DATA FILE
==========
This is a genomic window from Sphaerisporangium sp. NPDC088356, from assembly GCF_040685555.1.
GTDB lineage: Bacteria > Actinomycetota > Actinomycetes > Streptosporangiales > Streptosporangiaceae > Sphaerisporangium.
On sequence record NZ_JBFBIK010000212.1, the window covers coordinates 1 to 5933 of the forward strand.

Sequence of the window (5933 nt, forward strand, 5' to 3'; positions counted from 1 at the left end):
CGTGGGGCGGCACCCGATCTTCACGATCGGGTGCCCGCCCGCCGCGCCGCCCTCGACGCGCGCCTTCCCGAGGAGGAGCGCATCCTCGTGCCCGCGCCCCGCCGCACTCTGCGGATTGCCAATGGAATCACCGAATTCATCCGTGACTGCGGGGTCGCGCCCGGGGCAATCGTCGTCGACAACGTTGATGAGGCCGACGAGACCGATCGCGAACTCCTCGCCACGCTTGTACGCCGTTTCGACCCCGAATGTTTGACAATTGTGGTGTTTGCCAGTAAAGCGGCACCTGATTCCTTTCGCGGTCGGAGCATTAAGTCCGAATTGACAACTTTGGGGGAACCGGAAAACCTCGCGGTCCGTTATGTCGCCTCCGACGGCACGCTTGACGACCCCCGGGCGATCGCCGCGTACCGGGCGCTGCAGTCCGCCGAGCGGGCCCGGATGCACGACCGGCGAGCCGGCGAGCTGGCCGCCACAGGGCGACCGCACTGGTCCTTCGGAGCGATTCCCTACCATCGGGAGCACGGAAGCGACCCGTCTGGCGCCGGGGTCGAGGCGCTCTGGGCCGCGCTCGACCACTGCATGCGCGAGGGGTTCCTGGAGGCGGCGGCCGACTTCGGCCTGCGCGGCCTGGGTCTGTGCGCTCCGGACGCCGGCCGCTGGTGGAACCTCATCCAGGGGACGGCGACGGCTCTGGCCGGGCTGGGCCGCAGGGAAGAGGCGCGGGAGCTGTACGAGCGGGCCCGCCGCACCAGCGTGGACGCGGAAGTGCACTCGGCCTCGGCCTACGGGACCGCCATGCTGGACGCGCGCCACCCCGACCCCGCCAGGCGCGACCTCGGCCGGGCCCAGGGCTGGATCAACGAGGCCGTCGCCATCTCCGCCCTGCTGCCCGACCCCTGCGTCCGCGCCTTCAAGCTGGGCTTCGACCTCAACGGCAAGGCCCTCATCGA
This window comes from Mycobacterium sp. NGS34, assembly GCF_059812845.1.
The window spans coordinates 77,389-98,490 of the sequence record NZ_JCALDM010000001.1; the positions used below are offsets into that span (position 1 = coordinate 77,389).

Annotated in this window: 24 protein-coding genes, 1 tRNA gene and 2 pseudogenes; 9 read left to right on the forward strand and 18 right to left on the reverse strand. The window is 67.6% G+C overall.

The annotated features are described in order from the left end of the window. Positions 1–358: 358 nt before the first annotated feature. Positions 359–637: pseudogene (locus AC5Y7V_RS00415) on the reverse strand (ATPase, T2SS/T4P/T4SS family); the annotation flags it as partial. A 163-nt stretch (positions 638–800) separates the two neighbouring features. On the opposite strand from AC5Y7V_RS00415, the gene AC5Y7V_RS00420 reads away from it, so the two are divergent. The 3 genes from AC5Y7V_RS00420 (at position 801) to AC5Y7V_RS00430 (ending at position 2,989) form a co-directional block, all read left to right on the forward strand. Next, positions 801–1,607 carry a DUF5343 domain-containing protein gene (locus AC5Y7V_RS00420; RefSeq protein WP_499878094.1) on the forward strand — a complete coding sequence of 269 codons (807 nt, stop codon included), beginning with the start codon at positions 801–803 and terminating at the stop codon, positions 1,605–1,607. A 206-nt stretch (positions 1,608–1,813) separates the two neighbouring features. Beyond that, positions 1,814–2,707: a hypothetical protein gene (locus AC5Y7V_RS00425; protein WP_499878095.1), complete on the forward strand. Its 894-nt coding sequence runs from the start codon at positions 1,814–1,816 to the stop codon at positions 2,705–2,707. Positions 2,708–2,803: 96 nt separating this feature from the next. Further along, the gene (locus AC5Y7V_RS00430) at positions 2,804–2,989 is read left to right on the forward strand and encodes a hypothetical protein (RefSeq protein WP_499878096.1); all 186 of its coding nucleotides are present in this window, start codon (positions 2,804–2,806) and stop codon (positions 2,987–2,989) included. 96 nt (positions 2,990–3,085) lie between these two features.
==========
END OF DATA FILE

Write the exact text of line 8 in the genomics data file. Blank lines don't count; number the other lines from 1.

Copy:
Annotated in this window: 24 protein-coding genes, 1 tRNA gene and 2 pseudogenes; 9 read left to right on the forward strand and 18 right to left on the reverse strand. The window is 67.6% G+C overall.